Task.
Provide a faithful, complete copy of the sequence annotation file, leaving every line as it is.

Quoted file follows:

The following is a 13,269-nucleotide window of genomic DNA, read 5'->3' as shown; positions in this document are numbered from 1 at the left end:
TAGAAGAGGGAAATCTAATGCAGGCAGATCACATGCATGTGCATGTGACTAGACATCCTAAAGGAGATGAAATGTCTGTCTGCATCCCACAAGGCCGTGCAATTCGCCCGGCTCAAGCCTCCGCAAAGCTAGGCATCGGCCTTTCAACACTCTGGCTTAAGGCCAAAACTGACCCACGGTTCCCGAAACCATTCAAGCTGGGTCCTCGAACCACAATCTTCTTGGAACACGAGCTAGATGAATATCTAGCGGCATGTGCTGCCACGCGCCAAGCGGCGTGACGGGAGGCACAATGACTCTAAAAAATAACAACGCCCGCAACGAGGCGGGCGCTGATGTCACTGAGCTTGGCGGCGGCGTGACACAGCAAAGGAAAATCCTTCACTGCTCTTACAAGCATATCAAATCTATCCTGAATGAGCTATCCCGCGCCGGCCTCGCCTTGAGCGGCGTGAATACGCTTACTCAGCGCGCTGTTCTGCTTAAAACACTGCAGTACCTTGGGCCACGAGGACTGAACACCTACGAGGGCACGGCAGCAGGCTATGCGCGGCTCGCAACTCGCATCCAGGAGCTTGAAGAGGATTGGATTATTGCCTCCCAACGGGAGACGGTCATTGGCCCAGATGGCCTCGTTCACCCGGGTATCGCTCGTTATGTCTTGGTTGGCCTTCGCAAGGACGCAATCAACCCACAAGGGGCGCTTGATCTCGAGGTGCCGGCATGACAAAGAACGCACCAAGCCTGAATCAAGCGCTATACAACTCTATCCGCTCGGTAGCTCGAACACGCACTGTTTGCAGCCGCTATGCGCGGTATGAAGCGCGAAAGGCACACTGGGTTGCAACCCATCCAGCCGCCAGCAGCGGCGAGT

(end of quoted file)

The following is a 13,269-nucleotide window of genomic DNA, read 5'->3' as shown; positions in this document are numbered from 1 at the left end:
TAGAAGAGGGAAATCTAATGCAGGCAGATCACATGCATGTGCATGTGACTAGACATCCTAAAGGAGATGAAATGTCTGTCTGCATCCCACAAGGCCGTGCAATTCGCCCGGCTCAAGCCTCCGCAAAGCTAGGCATCGGCCTTTCAACACTCTGGCTTAAGGCCAAAACTGACCCACGGTTCCCGAAACCATTCAAGCTGGGTCCTCGAACCACAATCTTCTTGGAACACGAGCTAGATGAATATCTAGCGGCATGTGCTGCCACGCGCCAAGCGGCGTGACGGGAGGCACAATGACTCTAAAAAATAACAACGCCCGCAACGAGGCGGGCGCTGATGTCACTGAGCTTGGCGGCGGCGTGACACAGCAAAGGAAAATCCTTCACTGCTCTTACAAGCATATCAAATCTATCCTGAATGAGCTATCCCGCGCCGGCCTCGCCTTGAGCGGCGTGAATACGCTTACTCAGCGCGCTGTTCTGCTTAAAACACTGCAGTACCTTGGGCCACGAGGACTGAACACCTACGAGGGCACGGCAGCAGGCTATGCGCGGCTCGCAACTCGCATCCAGGAGCTTGAAGAGGATTGGATTATTGCCTCCCAACGGGAGACGGTCATTGGCCCAGATGGCCTCGTTCACCCGGGTATCGCTCGTTATGTCTTGGTTGGCCTTCGCAAGGACGCAATCAACCCACAAGGGGCGCTTGATCTCGAGGTGCCGGCATGACAAAGAACGCACCAAGCCTGAATCAAGCGCTATACAACTCTATCCGCTCGGTAGCTCGAACACGCACTGTTTGCAGCCGCTATGCGCGGTATGAAGCGCGAAAGGCACACTGGGTTGCAACCCATCCAGCCGCCAGCAGCGGCGAGT